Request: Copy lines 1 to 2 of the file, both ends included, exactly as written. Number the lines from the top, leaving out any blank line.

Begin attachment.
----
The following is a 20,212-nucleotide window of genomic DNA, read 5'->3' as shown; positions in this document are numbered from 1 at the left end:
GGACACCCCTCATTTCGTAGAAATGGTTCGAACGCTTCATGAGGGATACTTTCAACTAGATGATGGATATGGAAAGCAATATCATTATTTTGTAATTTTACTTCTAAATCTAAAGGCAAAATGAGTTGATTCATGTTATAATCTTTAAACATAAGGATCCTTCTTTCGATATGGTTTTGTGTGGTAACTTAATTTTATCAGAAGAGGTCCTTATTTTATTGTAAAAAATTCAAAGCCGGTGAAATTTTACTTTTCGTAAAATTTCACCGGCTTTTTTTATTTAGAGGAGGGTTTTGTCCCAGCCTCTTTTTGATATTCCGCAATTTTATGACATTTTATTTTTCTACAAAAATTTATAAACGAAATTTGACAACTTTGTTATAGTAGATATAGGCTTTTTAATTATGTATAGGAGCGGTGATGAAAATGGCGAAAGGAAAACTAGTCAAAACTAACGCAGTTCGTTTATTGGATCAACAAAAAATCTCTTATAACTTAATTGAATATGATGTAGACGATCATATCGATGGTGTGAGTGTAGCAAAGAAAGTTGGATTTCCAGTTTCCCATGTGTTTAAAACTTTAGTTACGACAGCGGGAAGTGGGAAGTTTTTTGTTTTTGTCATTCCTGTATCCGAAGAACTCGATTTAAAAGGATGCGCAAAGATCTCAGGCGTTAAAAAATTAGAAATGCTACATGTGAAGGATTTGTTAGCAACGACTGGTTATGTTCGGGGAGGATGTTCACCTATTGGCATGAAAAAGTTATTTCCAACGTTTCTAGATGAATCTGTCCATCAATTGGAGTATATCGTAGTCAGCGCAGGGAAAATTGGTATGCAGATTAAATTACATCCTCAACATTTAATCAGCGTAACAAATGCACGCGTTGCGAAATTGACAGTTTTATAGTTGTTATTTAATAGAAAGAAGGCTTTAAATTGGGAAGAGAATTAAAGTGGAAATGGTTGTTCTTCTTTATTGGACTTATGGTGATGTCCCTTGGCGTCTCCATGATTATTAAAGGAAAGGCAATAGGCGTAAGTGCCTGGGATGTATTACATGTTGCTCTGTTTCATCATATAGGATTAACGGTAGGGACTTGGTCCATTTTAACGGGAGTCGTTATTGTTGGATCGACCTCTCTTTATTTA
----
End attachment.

The following is a 20,212-nucleotide window of genomic DNA, read 5'->3' as shown; positions in this document are numbered from 1 at the left end:
GGACACCCCTCATTTCGTAGAAATGGTTCGAACGCTTCATGAGGGATACTTTCAACTAGATGATGGATATGGAAAGCAATATCATTATTTTGTAATTTTACTTCTAAATCTAAAGGCAAAATGAGTTGATTCATGTTATAATCTTTAAACATAAGGATCCTTCTTTCGATATGGTTTTGTGTGGTAACTTAATTTTATCAGAAGAGGTCCTTATTTTATTGTAAAAAATTCAAAGCCGGTGAAATTTTACTTTTCGTAAAATTTCACCGGCTTTTTTTATTTAGAGGAGGGTTTTGTCCCAGCCTCTTTTTGATATTCCGCAATTTTATGACATTTTATTTTTCTACAAAAATTTATAAACGAAATTTGACAACTTTGTTATAGTAGATATAGGCTTTTTAATTATGTATAGGAGCGGTGATGAAAATGGCGAAAGGAAAACTAGTCAAAACTAACGCAGTTCGTTTATTGGATCAACAAAAAATCTCTTATAACTTAATTGAATATGATGTAGACGATCATATCGATGGTGTGAGTGTAGCAAAGAAAGTTGGATTTCCAGTTTCCCATGTGTTTAAAACTTTAGTTACGACAGCGGGAAGTGGGAAGTTTTTTGTTTTTGTCATTCCTGTATCCGAAGAACTCGATTTAAAAGGATGCGCAAAGATCTCAGGCGTTAAAAAATTAGAAATGCTACATGTGAAGGATTTGTTAGCAACGACTGGTTATGTTCGGGGAGGATGTTCACCTATTGGCATGAAAAAGTTATTTCCAACGTTTCTAGATGAATCTGTCCATCAATTGGAGTATATCGTAGTCAGCGCAGGGAAAATTGGTATGCAGATTAAATTACATCCTCAACATTTAATCAGCGTAACAAATGCACGCGTTGCGAAATTGACAGTTTTATAGTTGTTATTTAATAGAAAGAAGGCTTTAAATTGGGAAGAGAATTAAAGTGGAAATGGTTGTTCTTCTTTATTGGACTTATGGTGATGTCCCTTGGCGTCTCCATGATTATTAAAGGAAAGGCAATAGGCGTAAGTGCCTGGGATGTATTACATGTTGCTCTGTTTCATCATATAGGATTAACGGTAGGGACTTGGTCCATTTTAACGGGAGTCGTTATTGTTGGATCGACCTCTCTTTATTTA